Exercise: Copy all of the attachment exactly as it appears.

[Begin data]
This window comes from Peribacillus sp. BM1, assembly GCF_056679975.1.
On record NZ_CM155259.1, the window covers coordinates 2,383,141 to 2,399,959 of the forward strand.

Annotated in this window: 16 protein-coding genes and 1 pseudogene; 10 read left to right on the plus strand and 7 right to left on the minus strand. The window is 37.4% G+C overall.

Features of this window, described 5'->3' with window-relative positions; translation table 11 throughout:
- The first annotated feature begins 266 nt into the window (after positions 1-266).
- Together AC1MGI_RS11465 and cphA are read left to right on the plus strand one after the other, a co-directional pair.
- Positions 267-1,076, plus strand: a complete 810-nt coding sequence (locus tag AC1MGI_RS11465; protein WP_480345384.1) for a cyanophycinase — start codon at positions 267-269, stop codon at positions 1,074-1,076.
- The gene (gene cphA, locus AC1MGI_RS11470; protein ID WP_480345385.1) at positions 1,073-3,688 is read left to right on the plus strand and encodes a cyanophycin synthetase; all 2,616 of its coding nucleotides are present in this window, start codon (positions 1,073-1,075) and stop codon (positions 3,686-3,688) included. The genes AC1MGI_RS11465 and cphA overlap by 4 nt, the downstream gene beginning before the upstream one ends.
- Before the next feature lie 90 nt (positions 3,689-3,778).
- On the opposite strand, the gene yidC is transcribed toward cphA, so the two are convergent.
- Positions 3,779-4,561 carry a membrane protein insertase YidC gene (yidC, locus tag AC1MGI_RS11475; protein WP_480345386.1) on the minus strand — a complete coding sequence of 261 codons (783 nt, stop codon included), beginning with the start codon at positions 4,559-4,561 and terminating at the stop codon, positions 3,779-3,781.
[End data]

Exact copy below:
This window comes from Peribacillus sp. BM1, assembly GCF_056679975.1.
On record NZ_CM155259.1, the window covers coordinates 2,383,141 to 2,399,959 of the forward strand.

Annotated in this window: 16 protein-coding genes and 1 pseudogene; 10 read left to right on the plus strand and 7 right to left on the minus strand. The window is 37.4% G+C overall.

Features of this window, described 5'->3' with window-relative positions; translation table 11 throughout:
- The first annotated feature begins 266 nt into the window (after positions 1-266).
- Together AC1MGI_RS11465 and cphA are read left to right on the plus strand one after the other, a co-directional pair.
- Positions 267-1,076, plus strand: a complete 810-nt coding sequence (locus tag AC1MGI_RS11465; protein WP_480345384.1) for a cyanophycinase — start codon at positions 267-269, stop codon at positions 1,074-1,076.
- The gene (gene cphA, locus AC1MGI_RS11470; protein ID WP_480345385.1) at positions 1,073-3,688 is read left to right on the plus strand and encodes a cyanophycin synthetase; all 2,616 of its coding nucleotides are present in this window, start codon (positions 1,073-1,075) and stop codon (positions 3,686-3,688) included. The genes AC1MGI_RS11465 and cphA overlap by 4 nt, the downstream gene beginning before the upstream one ends.
- Before the next feature lie 90 nt (positions 3,689-3,778).
- On the opposite strand, the gene yidC is transcribed toward cphA, so the two are convergent.
- Positions 3,779-4,561 carry a membrane protein insertase YidC gene (yidC, locus tag AC1MGI_RS11475; protein WP_480345386.1) on the minus strand — a complete coding sequence of 261 codons (783 nt, stop codon included), beginning with the start codon at positions 4,559-4,561 and terminating at the stop codon, positions 3,779-3,781.